From the dirty high-water mark in the hotel to the sandy lifeless soil (except for the strangely flourishing trees that Elinor plants) left behind by the receding waters, book one of the Blackwater saga is a triumph of place and mood.

Something is clearly wrong, or otherworldly, with Elinor, but as she insinuates herself into the Caskey family, the ultimate question emerges, “What does she want?

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Saturday Night Sock Hop | Stop Me If You Think You’ve Heard This One Before

stop

Call Me Morbid, Call Me Pale

During a recent performance at the Masonic Auditorium in San Francisco, Morrissey showed off his beefed-up torso in the classic lounge tradition, stripping off his shirt and tossing it to the adoring crowd—twice.

 

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Sex and Horror

sexandhorror

Sex and Horror
The Art of Emanuele Taglietti
Mark Alfrey | Korero Press | 2015 | 160 pages

Sex and Horror features a spectacularly lurid collection of Emanuele Taglietti’s seventies and eighties Italian comic book cover art.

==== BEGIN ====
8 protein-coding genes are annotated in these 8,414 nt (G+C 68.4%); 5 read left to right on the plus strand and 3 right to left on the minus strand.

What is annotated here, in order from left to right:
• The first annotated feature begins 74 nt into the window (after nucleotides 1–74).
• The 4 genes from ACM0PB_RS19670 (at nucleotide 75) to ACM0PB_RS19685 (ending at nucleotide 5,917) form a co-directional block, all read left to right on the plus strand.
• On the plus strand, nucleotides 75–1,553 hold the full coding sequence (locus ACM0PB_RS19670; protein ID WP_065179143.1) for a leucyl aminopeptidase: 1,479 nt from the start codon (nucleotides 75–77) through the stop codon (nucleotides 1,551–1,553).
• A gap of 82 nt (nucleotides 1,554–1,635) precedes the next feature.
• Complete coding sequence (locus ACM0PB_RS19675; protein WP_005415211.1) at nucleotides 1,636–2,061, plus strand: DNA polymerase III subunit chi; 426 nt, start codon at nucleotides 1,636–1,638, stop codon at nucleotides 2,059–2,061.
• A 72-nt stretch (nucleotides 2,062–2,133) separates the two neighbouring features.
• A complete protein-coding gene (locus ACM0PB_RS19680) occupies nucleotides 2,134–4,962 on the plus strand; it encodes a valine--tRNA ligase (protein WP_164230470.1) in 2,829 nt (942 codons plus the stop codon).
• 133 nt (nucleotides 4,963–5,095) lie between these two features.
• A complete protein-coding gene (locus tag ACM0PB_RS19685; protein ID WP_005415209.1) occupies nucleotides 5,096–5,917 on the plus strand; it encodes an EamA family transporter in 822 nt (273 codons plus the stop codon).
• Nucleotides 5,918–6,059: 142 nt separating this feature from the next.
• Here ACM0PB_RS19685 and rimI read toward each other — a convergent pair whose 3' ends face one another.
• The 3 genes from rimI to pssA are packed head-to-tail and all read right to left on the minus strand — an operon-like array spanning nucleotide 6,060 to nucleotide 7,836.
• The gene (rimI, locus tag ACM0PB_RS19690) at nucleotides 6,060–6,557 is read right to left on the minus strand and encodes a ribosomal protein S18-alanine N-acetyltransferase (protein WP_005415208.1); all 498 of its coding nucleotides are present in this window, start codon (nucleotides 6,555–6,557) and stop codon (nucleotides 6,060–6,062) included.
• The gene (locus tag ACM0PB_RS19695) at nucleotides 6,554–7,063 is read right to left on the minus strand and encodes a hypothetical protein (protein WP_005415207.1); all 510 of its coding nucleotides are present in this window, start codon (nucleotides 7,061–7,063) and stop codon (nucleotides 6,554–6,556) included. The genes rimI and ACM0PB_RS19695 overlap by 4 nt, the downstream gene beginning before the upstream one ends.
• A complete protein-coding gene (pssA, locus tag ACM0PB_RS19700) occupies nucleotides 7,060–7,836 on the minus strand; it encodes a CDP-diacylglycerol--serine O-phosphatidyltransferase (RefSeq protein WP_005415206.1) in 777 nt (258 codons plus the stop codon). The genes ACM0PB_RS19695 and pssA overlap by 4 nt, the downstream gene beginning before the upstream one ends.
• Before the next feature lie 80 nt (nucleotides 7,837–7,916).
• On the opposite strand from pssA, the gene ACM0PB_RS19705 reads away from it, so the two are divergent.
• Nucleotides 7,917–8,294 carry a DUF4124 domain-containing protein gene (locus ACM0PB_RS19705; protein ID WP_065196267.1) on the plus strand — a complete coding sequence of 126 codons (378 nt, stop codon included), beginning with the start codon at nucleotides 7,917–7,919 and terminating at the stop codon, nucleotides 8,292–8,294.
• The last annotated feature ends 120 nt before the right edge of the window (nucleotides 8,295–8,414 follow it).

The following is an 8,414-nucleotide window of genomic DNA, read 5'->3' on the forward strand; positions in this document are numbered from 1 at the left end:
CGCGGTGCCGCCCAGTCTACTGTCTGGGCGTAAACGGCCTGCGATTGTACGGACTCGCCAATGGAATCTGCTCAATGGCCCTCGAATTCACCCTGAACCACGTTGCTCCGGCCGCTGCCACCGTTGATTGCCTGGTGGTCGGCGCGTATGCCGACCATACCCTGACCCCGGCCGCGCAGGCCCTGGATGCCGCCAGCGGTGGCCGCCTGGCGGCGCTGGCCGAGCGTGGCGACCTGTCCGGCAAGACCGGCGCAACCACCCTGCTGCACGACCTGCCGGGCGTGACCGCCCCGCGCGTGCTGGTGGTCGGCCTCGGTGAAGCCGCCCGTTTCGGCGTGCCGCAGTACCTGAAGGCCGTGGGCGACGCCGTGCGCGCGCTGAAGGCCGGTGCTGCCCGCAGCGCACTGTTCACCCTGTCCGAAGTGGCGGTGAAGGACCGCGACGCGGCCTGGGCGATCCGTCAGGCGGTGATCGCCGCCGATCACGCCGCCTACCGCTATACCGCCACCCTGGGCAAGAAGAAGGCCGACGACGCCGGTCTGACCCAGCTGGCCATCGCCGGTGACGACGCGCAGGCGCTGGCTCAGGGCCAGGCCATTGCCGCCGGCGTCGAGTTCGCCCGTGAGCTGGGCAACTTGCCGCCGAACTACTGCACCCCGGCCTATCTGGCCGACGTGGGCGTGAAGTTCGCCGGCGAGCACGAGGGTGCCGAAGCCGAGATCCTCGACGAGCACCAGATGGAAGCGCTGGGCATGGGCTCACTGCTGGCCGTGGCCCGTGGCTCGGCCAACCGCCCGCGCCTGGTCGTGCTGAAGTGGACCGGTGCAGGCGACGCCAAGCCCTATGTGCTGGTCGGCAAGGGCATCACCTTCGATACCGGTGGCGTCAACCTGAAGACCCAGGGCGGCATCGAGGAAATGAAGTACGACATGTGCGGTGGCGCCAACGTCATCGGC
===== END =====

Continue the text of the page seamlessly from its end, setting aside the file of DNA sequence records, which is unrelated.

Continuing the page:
Taglietti first worked as a set designer in Italian cinema before becoming a freelance illustrator for the burgeoning fumetti (comic book) industry. The cultural revolution of the sixties ushered in an era of acceptance towards adults-only themes of sex and horror in comics, with outrageous cover art selling the prospect of titillation in the cheaply printed pages.

Painting upwards of twelve covers a month, often with little direction or information about the story contained inside, Taglietti rendered images of popular characters across the crime, fantasy and horror genres. Taking advantage of the relaxation of the country’s censorship laws to fully emphasis the female anatomy, his vampires, policewomen and musketeers burst from the confines of their clothing—only occasionally being encumbered with the presence of undergarments.

Easily dismissed by today’s standards as gratuitous or exploitative, Taglietti’s art illuminates a vanished period of gleeful abandon in comic book illustration.

 

afilmwithfrankenstein

A Film with Frankenstein, Cimiteria #46, 1980.

 

redrosesforkilling

Red Roses for Killing, Wallenstein il Mostro #8, 1975.

 

themachinesforlove

The Machines for Love, Cimiteria #26, 1978.

 

habakkukthemagician

Habakkuk the Magician, Belzeba #11, 1977.

 

dollarsandblood

Dollars and Blood, Sukia #2, 1978.

 

transatlanticvampire

The Transatlantic Vampire, Sukia #120, 1983.

 

churchofsatan

The Church of Satan, Vipera Bionda #15, 1978.